fair companion: "He's in there now.
working his dear old brain to pieces.'
"I'm sorry to have kept you wait
ing, Jane," said Cable, crossing to the
curb. "Hello, Graydon! How are you?'
His voice was sharp, crisp and louder
than the occasion seemed to demand,
but It was natural with him. Years of
life in an engine cab do not serve to
mellow' the tone of the human voice,
and the habit is too strong to be over
come. There was no polish to the
tones as they issued from David Ca
ble's lips. He spoke with more than
ordinary regard for the queen's Eng
lish. but it was because he never had
neglected It It was characteristic of
the man to do a thing as nearly right
as he knew, hew in the beginning and
to do it the. same way until a better
method presented itself.
"Very well, thank you, Mr. Cable,
except that Jane has been abusing
me because you were not here to"
"Don't you. believe a word he says.
dad," she cried.
"Oh. if the truth isn't in me, I'll sub
side," laughed Graydon. "Neverthe
less you've kept her waiting, and it's
only reasonable that she should abuse
somebody." . ..
-"I am glad you were here to receive
Jt It saves my gray hairs."
"Rubbish!" was Miss Cable's simple
comment as her father took his place
beside her. ,
"Oh. please drive on. Jane," said the
young man. his admiring eyes on the
girl who grasped the reins afresh and
straightened like a soldier for Inspec
tion. . "I. must run around to the Uni
versity club and watch the score of the
Yale-Harvard game at, Cambridge.- It
looks like Harvard, hang it all! Great
game, they say" r ,' ,. , . .
"There . he . goes . on football. r.We
must be off or it will be dark before
we get away from him. Goodby!"
cried Miss Cable.
"How's your father. Gray? He
wasn't feeling the best in the world
yesterday," said Cable, tucking in the
robe. ' , . . .. .-. :.
"A case of liver, 'Mr. Cable. He's all
right today. Goodby!"
.. As Jane and her father whirled away
I the latter gave utterance to a remark
that brought a. new brightness to her
eyes ana a proua tnrobbing to ner i
heart, but he did not observe the ef-'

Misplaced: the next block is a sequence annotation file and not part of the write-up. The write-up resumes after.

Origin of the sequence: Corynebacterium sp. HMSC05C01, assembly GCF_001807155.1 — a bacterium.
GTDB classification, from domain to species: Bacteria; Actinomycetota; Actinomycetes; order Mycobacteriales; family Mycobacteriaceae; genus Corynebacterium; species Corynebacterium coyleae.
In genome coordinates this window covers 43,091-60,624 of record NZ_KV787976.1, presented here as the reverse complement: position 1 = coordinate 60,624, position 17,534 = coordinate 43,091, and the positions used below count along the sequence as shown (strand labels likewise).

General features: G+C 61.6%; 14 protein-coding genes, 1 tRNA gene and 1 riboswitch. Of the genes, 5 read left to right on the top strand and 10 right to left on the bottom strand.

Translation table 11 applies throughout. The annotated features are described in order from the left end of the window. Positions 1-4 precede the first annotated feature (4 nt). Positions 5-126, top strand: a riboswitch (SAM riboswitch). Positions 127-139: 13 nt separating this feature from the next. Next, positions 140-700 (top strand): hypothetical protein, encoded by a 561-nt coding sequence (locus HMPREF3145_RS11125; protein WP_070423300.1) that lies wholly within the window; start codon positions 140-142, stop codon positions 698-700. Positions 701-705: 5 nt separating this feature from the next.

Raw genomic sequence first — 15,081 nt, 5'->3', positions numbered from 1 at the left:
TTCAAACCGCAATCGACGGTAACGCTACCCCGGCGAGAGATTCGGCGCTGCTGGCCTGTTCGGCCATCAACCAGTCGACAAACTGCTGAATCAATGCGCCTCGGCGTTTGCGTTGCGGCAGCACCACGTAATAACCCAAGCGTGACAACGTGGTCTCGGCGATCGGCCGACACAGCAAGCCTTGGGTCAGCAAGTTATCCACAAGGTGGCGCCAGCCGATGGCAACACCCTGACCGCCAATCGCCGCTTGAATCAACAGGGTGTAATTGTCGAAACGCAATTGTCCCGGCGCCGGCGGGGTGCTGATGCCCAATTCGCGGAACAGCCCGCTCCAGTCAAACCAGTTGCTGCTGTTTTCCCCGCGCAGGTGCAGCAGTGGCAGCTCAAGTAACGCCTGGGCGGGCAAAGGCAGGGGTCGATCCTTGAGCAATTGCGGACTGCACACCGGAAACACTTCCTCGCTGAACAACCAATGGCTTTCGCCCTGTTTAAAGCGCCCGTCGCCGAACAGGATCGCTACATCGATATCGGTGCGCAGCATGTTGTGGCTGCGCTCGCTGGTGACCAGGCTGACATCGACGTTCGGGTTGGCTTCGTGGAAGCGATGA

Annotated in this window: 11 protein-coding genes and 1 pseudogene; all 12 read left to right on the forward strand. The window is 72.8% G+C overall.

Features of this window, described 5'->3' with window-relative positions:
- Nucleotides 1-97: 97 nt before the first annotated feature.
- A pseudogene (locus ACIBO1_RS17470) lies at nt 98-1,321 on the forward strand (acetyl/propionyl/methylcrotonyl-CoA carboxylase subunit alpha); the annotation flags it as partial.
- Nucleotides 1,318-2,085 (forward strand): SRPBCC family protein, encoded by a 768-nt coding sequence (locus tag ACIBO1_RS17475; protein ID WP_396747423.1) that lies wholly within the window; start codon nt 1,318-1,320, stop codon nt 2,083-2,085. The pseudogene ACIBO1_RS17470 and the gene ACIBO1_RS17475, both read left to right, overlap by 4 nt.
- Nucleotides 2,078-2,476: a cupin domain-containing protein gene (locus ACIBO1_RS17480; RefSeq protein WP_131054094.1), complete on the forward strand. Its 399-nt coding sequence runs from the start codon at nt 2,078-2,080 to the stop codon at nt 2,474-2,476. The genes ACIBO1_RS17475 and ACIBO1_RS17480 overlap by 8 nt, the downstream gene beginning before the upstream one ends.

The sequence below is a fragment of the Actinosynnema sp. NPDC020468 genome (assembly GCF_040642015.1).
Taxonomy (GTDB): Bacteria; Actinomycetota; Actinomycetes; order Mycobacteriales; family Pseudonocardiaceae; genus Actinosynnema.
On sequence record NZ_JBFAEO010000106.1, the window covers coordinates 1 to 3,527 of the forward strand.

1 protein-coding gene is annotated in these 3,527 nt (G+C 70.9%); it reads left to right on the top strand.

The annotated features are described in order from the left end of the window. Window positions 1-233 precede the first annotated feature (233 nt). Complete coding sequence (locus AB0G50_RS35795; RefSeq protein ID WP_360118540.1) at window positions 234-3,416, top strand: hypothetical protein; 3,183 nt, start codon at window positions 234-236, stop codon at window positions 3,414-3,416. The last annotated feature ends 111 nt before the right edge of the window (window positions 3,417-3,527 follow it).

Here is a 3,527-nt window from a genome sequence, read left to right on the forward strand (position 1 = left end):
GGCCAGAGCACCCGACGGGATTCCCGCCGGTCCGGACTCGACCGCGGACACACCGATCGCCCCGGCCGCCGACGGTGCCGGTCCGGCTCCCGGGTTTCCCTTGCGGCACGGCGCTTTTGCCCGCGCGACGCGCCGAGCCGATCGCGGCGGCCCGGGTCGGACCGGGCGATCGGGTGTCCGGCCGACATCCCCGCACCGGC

Bright, clever chap that Graydon
Bansemer," he said comfortably.
nE general manager of the
Pacific, Lakes and Atlan
tic Railroad system had
had a hard struggle of it
He who begins his career
with a shovel In n loco
motive "cab usually has something of
that sort to look back upon. There are
no roses along the pathway he has
traversed. In the end, perhaps, he
wonders if It has been worth while.
David Cable was a general manager.
He had been a fireman. It had required
twenty-five years of hard work, on his
part to break through the chrysalis.
Packed away in a chest upstairs in his
house there was a grimy, greasy, un
wholesome suit of ouce blue overalls.
The garments were just as old as his
railroad career, for he had worn them
on his first trip with the shovel. AYhen
his wife implored him to throw away
the "detestable things" he said, with
characteristic humor, that he thought
he would keep them for a raiuy day.
It was much simpler to go from gen
eral manager to fireman than vice
versa, and it might be that be would
need the puit again. It pleased him to
hear his wife sniff contemptuously.
David Cable had been a wayward,
venturesome youth. His father and
mother had built their hopes high with
him as a foundation, and he had proved
a decidedly insecure oasis, ror one
night in the winter of 1SC3 he stole
away from his Home In New lork.
Before spring he was fighting In the
far southland, a boy of sixteen carry
ing a musket in the service of his
At the close of the civil war Private
Cable, barely eighteen, returned to his
home, only to find that death had de
stroyed Its happiness. His lather had
died. leaving his widowed mother a de
pendent upon him. It was then philo
sophically he realized that labor alone
could win for him, and he stuck to It
with rigid integrity. In turn he be
came brakeman and fireman. Finally
his determination and faithfulness won
him a fireman's place on one of the
fast New York Central "runs." If ever
he was dissatisfied with the work, no
one was the wiser.
Railroading in those days was not
what it is in , these advanced .times.
Then it meant that one was possessed
of all the evil habits that fall to the
lot of man. David Cable was more or
less contaminated by contact with his
rough, ribald companions of the rail,
and he glided moderately into the bad
habits of his kind. He drank and
"gamboled" with the rest of the boys;
but, by nature not being vicious and
low, the influences wer not hopelessly
deadening to the better qualities of his
character. To his mother he was al
ways the strong, good hearted manly
boy, better than all the other sous in
the world. She believed In him. He
worshiped her, and it was not until he
was well up In the twenties that he
stopped to think that she was not the
ouly good woman in the world who de
Up in Albany lived the Widow Cole
man and her two pretty daughters.
Mrs. Coleman's husband died on the
battlefield, and she, like many women